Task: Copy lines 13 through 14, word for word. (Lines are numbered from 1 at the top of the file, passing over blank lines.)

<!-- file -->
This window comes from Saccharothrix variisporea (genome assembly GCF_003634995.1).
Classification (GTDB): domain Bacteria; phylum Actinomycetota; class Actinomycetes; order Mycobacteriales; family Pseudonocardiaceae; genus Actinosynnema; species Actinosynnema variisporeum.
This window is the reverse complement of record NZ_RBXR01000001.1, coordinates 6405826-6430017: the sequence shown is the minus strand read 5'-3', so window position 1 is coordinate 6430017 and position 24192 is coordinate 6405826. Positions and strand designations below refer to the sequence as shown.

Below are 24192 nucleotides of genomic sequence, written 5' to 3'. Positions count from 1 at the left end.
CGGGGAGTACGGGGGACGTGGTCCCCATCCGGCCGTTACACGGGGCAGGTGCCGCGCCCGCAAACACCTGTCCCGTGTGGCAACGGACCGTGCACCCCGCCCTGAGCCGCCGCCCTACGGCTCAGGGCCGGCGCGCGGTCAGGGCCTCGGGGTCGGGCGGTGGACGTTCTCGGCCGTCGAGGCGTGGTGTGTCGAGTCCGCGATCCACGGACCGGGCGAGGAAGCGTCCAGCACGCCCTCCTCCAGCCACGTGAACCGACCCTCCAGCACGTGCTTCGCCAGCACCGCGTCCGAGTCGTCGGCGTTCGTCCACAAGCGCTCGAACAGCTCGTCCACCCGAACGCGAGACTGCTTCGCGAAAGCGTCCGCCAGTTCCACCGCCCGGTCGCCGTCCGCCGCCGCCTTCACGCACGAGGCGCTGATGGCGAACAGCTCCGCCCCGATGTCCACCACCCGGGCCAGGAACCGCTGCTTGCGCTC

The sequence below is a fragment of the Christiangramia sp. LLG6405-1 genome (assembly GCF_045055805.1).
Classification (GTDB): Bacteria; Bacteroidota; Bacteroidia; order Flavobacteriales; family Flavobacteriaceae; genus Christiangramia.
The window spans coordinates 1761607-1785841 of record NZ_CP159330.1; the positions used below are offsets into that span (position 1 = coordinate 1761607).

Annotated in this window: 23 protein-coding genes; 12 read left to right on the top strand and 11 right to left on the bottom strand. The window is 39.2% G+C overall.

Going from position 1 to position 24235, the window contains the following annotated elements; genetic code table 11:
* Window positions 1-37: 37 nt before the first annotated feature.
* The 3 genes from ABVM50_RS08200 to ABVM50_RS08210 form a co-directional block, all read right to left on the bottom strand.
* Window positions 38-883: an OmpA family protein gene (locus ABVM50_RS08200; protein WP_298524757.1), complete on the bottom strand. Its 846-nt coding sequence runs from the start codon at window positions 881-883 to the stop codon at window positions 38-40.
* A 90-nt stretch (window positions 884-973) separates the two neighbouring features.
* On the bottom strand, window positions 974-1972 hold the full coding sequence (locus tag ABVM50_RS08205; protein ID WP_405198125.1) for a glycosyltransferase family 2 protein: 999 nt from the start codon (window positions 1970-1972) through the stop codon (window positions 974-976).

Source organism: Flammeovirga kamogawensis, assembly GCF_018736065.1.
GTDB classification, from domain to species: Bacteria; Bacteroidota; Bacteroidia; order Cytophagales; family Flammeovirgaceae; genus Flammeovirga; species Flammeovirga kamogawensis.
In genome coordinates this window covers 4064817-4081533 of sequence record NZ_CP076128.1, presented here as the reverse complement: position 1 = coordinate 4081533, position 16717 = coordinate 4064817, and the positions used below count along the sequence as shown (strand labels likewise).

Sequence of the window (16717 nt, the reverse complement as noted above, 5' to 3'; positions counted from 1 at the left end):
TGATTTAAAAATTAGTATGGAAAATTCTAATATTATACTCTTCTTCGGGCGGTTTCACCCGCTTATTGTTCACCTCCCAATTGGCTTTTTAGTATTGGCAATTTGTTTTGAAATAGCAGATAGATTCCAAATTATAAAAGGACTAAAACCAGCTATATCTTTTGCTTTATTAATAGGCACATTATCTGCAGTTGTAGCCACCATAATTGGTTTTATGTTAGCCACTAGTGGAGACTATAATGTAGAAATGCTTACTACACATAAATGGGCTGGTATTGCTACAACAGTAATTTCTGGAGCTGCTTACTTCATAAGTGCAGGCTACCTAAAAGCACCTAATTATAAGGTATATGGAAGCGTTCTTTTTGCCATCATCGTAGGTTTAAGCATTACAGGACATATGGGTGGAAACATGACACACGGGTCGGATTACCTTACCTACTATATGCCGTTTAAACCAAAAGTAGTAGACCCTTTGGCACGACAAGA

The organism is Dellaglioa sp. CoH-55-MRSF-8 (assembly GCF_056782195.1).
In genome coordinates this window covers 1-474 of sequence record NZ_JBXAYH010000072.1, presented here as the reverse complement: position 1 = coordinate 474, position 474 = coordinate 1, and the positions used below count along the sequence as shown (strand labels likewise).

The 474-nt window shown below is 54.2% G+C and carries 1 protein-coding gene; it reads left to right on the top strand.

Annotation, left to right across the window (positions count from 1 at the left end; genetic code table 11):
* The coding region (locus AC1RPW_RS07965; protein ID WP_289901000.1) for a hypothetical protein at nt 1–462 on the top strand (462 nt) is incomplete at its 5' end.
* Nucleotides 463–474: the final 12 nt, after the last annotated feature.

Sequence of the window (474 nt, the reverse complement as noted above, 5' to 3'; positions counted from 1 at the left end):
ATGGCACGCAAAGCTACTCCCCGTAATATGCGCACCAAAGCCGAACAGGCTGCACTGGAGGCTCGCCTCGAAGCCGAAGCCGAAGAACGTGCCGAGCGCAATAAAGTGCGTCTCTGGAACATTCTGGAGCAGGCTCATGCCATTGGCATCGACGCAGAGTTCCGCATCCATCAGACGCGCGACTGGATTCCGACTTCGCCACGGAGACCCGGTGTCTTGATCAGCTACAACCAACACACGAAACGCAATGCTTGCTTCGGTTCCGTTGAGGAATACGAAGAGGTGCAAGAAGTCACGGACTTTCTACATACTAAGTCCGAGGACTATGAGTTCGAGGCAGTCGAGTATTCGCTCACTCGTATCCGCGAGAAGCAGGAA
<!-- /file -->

* Window positions 38-883: an OmpA family protein gene (locus ABVM50_RS08200; protein WP_298524757.1), complete on the bottom strand. Its 846-nt coding sequence runs from the start codon at window positions 881-883 to the stop codon at window positions 38-40.
* A 90-nt stretch (window positions 884-973) separates the two neighbouring features.